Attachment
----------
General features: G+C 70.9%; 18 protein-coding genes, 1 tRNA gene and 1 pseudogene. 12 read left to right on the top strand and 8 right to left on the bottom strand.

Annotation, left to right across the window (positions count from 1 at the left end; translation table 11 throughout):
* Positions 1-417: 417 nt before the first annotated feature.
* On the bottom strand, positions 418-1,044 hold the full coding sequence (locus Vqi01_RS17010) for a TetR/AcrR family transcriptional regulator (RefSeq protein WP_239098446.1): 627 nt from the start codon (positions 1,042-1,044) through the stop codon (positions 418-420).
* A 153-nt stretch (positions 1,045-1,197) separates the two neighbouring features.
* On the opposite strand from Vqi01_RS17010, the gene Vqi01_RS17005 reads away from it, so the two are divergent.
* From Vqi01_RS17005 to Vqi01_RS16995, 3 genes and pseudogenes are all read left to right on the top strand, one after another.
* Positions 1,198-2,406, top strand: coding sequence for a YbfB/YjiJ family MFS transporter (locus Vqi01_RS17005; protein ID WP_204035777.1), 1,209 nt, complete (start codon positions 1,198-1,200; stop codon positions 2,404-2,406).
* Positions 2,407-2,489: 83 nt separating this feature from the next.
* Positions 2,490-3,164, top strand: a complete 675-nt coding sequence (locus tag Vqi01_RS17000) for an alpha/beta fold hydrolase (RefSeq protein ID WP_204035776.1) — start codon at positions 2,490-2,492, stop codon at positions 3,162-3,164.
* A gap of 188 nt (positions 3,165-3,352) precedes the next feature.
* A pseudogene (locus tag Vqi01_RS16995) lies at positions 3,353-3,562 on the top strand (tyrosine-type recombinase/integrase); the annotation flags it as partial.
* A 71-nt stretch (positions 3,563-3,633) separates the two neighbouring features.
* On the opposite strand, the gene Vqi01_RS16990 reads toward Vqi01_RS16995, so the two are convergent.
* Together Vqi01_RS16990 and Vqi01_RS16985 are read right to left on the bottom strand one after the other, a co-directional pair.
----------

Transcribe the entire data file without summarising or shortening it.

General features: G+C 70.9%; 18 protein-coding genes, 1 tRNA gene and 1 pseudogene. 12 read left to right on the top strand and 8 right to left on the bottom strand.

Annotation, left to right across the window (positions count from 1 at the left end; translation table 11 throughout):
* Positions 1-417: 417 nt before the first annotated feature.
* On the bottom strand, positions 418-1,044 hold the full coding sequence (locus Vqi01_RS17010) for a TetR/AcrR family transcriptional regulator (RefSeq protein WP_239098446.1): 627 nt from the start codon (positions 1,042-1,044) through the stop codon (positions 418-420).
* A 153-nt stretch (positions 1,045-1,197) separates the two neighbouring features.
* On the opposite strand from Vqi01_RS17010, the gene Vqi01_RS17005 reads away from it, so the two are divergent.
* From Vqi01_RS17005 to Vqi01_RS16995, 3 genes and pseudogenes are all read left to right on the top strand, one after another.
* Positions 1,198-2,406, top strand: coding sequence for a YbfB/YjiJ family MFS transporter (locus Vqi01_RS17005; protein ID WP_204035777.1), 1,209 nt, complete (start codon positions 1,198-1,200; stop codon positions 2,404-2,406).
* Positions 2,407-2,489: 83 nt separating this feature from the next.
* Positions 2,490-3,164, top strand: a complete 675-nt coding sequence (locus tag Vqi01_RS17000) for an alpha/beta fold hydrolase (RefSeq protein ID WP_204035776.1) — start codon at positions 2,490-2,492, stop codon at positions 3,162-3,164.
* A gap of 188 nt (positions 3,165-3,352) precedes the next feature.
* A pseudogene (locus tag Vqi01_RS16995) lies at positions 3,353-3,562 on the top strand (tyrosine-type recombinase/integrase); the annotation flags it as partial.
* A 71-nt stretch (positions 3,563-3,633) separates the two neighbouring features.
* On the opposite strand, the gene Vqi01_RS16990 reads toward Vqi01_RS16995, so the two are convergent.
* Together Vqi01_RS16990 and Vqi01_RS16985 are read right to left on the bottom strand one after the other, a co-directional pair.